Associated TP24: T cell receptor repertoire in experimental epidermolysis bullosa acquisita

Chronic inflammation in autoimmune diseases is caused by a dysregulated immune system and a loss of tolerance to autoantiges. One typical example of a chronic autoimmune disease is EBA. The clinical manifestation of EBA is characterized by the production of complement activating autoantibodies targeting type VII collagen, an integral element of the dermal-epidermal junction. Experimental studies, focusing on the development of EBA, identified CD4+ T helper cells as necessary and key contributors in EBA formation. In   general, the importance of T cells in inflammation is well characterized although, information about the T cell receptor repertoire in immune-mediated disorders such as EBA is lacking. Based on the huge variety of the potential antigen receptors and subsequently T cells, an analysis of the exact adaptive immune repertoire was not feasible in the past. With ongoing development in the field of next-generation sequencing (NGS), with focus on the T cell receptors  α and β chains, deep sequencing of the highly variable complementary-determining region 3 (CDR3) region was enabled.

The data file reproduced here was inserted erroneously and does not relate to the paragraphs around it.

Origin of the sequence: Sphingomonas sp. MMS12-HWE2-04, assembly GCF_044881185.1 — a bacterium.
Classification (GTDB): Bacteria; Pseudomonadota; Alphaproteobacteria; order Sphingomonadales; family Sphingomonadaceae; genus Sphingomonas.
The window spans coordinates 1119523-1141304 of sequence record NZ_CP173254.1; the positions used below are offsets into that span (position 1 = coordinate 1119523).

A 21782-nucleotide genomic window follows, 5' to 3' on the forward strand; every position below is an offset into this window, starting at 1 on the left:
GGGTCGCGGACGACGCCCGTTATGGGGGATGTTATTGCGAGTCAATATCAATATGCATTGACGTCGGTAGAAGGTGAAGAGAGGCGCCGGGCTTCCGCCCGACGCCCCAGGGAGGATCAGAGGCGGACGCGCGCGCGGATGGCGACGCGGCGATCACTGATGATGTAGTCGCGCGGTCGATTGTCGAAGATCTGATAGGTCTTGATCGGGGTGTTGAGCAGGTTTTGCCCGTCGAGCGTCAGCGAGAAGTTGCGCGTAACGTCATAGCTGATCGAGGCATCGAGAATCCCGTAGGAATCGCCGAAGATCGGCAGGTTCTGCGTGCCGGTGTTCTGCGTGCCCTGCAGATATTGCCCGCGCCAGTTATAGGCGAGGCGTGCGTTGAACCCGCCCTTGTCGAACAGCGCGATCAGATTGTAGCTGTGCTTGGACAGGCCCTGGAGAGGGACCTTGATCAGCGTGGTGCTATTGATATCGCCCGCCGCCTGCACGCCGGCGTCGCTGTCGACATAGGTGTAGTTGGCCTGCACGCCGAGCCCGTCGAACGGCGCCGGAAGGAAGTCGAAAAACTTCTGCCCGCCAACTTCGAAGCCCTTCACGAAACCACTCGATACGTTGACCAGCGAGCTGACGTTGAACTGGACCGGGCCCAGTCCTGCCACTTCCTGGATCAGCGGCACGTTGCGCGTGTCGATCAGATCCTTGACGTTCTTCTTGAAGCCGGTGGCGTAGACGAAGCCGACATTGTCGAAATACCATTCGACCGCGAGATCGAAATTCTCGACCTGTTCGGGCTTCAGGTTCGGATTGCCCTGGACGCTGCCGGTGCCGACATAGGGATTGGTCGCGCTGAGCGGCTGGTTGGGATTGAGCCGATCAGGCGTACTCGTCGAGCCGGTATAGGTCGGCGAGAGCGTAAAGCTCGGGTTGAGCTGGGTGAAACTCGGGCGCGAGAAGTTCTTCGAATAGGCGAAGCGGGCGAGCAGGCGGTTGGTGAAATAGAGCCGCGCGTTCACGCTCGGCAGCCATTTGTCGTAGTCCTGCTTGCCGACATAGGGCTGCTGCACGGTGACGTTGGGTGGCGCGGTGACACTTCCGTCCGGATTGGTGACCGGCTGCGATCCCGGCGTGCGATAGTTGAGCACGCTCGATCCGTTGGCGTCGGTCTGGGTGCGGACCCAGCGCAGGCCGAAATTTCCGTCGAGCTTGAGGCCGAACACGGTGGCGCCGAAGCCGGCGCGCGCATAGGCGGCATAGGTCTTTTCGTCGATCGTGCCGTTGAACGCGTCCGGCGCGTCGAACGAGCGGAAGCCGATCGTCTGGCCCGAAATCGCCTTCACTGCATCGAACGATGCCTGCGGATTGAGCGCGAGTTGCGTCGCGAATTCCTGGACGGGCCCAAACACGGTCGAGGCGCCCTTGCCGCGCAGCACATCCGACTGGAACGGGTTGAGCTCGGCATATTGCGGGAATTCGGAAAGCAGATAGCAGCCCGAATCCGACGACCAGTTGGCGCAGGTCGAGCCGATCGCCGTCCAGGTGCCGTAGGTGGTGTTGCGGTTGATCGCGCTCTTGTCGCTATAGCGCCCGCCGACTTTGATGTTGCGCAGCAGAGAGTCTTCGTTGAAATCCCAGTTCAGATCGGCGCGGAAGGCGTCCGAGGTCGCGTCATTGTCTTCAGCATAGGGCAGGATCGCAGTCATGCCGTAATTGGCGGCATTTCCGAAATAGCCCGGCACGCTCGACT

The main goal of this project is the identification of the T cell receptor repertoire in inflammatory autoimmune diseases and to evaluate processes possibly leading to disease manifestation. In order to achieve this, the CDR 3 region of the T cell receptor β chains in germinal centers and affected skin areas is analyzed via NGS and evaluated by bioinformatic analysis. This might enable the identification of autoreactive T cell receptors, conducting the loss of tolerance.